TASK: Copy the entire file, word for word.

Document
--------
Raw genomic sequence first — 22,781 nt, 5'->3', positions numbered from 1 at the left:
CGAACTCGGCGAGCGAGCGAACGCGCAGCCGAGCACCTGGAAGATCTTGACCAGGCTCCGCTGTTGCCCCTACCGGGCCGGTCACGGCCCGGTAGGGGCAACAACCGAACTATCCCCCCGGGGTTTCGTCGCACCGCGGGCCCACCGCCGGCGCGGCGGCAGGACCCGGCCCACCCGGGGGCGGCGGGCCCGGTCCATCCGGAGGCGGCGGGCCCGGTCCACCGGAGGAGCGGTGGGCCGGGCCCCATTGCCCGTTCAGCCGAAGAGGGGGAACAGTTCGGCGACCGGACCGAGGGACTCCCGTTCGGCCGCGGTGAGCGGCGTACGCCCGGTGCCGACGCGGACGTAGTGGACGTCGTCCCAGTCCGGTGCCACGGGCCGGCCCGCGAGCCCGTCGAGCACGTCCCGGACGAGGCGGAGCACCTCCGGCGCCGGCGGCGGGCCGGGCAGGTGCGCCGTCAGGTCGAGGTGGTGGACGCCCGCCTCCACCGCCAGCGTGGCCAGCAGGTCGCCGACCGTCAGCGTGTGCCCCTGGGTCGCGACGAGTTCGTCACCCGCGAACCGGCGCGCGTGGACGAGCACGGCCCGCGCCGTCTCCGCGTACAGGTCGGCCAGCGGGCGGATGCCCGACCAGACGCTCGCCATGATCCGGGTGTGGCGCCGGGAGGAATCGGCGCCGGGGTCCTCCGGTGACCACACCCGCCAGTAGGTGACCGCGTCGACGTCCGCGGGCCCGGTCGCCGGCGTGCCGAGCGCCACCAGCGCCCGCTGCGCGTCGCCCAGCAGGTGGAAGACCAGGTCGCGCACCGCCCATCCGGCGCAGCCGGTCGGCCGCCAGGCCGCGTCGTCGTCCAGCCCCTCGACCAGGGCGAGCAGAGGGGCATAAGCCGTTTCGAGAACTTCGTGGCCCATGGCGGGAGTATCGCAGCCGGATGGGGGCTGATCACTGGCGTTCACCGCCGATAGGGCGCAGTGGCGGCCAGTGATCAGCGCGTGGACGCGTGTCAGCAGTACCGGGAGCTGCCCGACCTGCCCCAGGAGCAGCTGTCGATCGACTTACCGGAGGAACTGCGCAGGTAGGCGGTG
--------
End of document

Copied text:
Raw genomic sequence first — 22,781 nt, 5'->3', positions numbered from 1 at the left:
CGAACTCGGCGAGCGAGCGAACGCGCAGCCGAGCACCTGGAAGATCTTGACCAGGCTCCGCTGTTGCCCCTACCGGGCCGGTCACGGCCCGGTAGGGGCAACAACCGAACTATCCCCCCGGGGTTTCGTCGCACCGCGGGCCCACCGCCGGCGCGGCGGCAGGACCCGGCCCACCCGGGGGCGGCGGGCCCGGTCCATCCGGAGGCGGCGGGCCCGGTCCACCGGAGGAGCGGTGGGCCGGGCCCCATTGCCCGTTCAGCCGAAGAGGGGGAACAGTTCGGCGACCGGACCGAGGGACTCCCGTTCGGCCGCGGTGAGCGGCGTACGCCCGGTGCCGACGCGGACGTAGTGGACGTCGTCCCAGTCCGGTGCCACGGGCCGGCCCGCGAGCCCGTCGAGCACGTCCCGGACGAGGCGGAGCACCTCCGGCGCCGGCGGCGGGCCGGGCAGGTGCGCCGTCAGGTCGAGGTGGTGGACGCCCGCCTCCACCGCCAGCGTGGCCAGCAGGTCGCCGACCGTCAGCGTGTGCCCCTGGGTCGCGACGAGTTCGTCACCCGCGAACCGGCGCGCGTGGACGAGCACGGCCCGCGCCGTCTCCGCGTACAGGTCGGCCAGCGGGCGGATGCCCGACCAGACGCTCGCCATGATCCGGGTGTGGCGCCGGGAGGAATCGGCGCCGGGGTCCTCCGGTGACCACACCCGCCAGTAGGTGACCGCGTCGACGTCCGCGGGCCCGGTCGCCGGCGTGCCGAGCGCCACCAGCGCCCGCTGCGCGTCGCCCAGCAGGTGGAAGACCAGGTCGCGCACCGCCCATCCGGCGCAGCCGGTCGGCCGCCAGGCCGCGTCGTCGTCCAGCCCCTCGACCAGGGCGAGCAGAGGGGCATAAGCCGTTTCGAGAACTTCGTGGCCCATGGCGGGAGTATCGCAGCCGGATGGGGGCTGATCACTGGCGTTCACCGCCGATAGGGCGCAGTGGCGGCCAGTGATCAGCGCGTGGACGCGTGTCAGCAGTACCGGGAGCTGCCCGACCTGCCCCAGGAGCAGCTGTCGATCGACTTACCGGAGGAACTGCGCAGGTAGGCGGTG